When the song dropped on March 12th, Auto-Tune had already been used in the industry for years, and it even hit the spotlight a decade earlier on Cher’s “Believe”. Wayne himself had experimented with the effect on his earlier mixtapes. “Lollipop” was the inauguration of a sound that would get paradoxically more lucrative as it sunk to emotional depths. It’s “Sexual Healing” for a new era of horny robot vocals. Wayne’s anguished vocals on the later choruses are locked into a melody they bristle against, revealing layers of desire, doubt, and drugs beneath a club track. It topped the Hot 100 for five weeks. The song was also the highest-selling ringtone of the year because it sounds just like you’re living in a future where you carry around a telephone that can play music. It still sounds like the future after anticipating the following decade of hip-hop and R&B.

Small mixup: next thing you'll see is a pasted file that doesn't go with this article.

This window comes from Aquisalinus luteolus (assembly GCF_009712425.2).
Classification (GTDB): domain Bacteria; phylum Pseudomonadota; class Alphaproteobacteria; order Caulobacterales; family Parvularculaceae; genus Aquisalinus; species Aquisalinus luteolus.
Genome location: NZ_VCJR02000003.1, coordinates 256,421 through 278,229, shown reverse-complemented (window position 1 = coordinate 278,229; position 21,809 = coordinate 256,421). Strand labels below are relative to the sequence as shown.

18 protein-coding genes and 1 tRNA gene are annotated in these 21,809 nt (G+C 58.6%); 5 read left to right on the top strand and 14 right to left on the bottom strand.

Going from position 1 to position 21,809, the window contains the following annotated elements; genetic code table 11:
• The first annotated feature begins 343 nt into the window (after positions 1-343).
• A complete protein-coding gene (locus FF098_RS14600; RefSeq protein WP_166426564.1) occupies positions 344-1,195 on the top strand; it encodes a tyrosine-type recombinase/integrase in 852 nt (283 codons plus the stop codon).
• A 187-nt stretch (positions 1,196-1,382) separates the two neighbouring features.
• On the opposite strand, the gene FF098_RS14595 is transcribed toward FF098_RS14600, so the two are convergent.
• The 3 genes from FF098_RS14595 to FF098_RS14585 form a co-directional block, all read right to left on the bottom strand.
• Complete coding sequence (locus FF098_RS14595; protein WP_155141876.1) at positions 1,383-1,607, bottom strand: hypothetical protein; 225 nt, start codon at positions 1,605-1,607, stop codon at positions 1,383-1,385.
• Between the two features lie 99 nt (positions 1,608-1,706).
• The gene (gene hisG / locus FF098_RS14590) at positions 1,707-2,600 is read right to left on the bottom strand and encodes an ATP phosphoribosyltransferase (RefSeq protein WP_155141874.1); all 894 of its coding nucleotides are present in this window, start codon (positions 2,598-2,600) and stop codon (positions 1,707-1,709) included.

On “Lollipop”, Wayne simplifies his rhymes to nestle into the lush production, but on “A Milli”, he takes the opposite approach. The beat is barely there, two syllables trimmed from a A Tribe Called Quest B-side looped ad nauseam over the platonic ideal of rap drums. All the more space for him to absolutely bug out on the mic. (Again, I don’t have to tell you this. You know this song.) The first verse is dizzying, internal rhymes piling up on each other as Wayne darts all around the beat. “Cause my seconds, minutes, hours go to the almighty dollar,” he rhymes, “and the almighty power of that cha-cha-cha-cha-chopper,” those five extra syllables punctuating his point like gunfire. Wayne’s verses are the epitome of rapping about how good you are and proving it through that same rap, cause and effect existing simultaneously. The closest thing “A Milli” has to a hook is “Motherfucker, I’m ill,” and it’s true.